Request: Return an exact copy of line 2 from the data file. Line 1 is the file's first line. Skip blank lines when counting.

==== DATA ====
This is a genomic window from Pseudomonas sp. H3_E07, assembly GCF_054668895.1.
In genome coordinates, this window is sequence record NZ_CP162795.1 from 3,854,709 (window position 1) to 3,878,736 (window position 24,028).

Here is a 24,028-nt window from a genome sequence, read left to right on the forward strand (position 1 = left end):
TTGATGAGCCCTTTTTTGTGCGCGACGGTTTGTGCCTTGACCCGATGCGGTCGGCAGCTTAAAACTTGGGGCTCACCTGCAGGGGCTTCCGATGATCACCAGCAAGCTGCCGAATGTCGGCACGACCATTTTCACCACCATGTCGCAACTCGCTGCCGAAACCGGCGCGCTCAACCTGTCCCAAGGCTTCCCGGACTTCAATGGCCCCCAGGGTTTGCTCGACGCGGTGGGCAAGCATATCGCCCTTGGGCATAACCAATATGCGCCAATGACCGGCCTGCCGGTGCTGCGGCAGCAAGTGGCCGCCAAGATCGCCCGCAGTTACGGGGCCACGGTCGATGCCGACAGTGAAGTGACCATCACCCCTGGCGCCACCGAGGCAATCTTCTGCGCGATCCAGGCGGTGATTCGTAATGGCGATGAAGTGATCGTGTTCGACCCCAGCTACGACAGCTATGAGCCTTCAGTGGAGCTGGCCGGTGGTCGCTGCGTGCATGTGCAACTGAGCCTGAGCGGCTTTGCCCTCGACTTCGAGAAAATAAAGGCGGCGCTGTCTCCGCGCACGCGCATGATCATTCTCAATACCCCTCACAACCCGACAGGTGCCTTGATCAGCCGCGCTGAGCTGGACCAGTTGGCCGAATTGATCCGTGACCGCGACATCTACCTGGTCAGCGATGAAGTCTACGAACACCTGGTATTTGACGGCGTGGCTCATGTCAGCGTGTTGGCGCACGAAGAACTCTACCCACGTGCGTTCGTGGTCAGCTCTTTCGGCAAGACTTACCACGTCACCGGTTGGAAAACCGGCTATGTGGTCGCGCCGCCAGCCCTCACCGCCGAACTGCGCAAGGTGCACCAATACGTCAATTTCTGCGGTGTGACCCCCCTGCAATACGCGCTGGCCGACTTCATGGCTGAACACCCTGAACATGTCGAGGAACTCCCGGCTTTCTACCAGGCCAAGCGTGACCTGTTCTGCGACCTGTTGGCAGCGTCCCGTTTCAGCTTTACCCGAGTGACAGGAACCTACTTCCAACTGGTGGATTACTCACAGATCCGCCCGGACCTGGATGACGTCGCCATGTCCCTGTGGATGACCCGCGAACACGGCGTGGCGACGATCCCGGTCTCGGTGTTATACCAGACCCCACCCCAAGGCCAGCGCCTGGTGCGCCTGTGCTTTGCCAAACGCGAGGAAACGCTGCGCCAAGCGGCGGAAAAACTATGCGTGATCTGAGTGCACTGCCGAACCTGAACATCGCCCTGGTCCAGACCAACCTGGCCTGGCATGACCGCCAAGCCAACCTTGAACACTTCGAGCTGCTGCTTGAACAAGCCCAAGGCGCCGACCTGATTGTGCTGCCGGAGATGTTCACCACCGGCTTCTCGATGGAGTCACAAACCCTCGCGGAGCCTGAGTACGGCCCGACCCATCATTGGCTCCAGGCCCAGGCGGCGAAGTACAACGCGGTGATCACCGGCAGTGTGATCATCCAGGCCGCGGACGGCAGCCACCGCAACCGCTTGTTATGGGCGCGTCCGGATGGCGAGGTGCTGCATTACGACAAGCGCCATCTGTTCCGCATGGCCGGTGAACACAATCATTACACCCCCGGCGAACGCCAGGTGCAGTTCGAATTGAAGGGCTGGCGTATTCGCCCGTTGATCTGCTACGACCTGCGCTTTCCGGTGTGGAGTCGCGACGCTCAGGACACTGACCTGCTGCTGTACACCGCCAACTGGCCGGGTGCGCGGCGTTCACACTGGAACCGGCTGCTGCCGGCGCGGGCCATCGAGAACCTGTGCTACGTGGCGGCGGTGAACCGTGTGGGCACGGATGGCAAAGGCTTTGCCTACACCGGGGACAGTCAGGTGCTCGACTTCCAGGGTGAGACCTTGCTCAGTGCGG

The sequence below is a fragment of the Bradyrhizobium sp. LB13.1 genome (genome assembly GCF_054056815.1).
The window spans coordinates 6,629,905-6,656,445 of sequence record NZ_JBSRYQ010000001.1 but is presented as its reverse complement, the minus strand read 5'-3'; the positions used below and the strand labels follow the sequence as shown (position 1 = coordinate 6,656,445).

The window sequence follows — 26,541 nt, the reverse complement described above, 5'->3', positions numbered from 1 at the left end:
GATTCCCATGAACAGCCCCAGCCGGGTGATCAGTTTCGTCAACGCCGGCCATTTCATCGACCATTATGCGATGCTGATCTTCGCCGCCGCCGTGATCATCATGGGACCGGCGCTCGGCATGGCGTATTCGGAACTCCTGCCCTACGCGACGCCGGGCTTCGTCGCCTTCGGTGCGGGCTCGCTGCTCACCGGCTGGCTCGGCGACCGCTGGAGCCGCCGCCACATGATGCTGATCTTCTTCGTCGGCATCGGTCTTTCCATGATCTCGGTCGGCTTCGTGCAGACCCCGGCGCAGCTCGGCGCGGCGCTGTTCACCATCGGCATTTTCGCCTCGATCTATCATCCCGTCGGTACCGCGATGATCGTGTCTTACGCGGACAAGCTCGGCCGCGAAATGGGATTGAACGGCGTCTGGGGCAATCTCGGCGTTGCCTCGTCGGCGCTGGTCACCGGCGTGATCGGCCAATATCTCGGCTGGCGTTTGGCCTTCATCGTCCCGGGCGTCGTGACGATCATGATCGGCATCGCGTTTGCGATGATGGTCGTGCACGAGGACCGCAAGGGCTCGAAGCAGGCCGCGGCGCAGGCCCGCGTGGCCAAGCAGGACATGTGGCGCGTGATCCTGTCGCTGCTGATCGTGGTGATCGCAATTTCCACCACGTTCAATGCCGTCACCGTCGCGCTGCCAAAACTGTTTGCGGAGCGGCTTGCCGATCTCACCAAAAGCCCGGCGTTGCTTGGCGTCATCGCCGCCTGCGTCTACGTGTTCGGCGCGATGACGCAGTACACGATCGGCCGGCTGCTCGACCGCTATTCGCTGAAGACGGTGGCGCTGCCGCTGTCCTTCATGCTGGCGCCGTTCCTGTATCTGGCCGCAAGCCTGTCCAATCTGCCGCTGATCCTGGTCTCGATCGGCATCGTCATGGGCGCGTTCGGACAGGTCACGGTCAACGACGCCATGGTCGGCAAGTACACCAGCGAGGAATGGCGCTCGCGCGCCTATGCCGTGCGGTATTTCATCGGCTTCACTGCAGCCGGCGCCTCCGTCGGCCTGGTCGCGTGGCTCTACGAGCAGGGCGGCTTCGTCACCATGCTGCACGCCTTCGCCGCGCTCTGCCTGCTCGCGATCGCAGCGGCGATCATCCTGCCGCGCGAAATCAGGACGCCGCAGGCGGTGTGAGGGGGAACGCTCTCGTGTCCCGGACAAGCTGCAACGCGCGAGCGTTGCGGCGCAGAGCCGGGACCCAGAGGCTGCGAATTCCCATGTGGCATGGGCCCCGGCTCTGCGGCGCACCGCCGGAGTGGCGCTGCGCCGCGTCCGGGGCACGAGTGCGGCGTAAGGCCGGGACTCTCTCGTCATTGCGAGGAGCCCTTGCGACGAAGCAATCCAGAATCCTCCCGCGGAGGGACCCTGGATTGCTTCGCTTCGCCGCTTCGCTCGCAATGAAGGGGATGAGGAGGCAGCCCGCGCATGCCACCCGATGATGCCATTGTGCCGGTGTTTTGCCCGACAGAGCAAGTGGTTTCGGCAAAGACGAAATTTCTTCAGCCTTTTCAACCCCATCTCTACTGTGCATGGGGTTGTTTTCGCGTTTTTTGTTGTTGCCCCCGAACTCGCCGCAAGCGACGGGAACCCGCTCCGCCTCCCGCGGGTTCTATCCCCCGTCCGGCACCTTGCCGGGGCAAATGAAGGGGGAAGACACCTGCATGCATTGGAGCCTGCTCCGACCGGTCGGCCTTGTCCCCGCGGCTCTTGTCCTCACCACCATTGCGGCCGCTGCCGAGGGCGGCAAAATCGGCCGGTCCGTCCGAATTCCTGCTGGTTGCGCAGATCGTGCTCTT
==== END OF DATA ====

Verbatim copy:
In genome coordinates, this window is sequence record NZ_CP162795.1 from 3,854,709 (window position 1) to 3,878,736 (window position 24,028).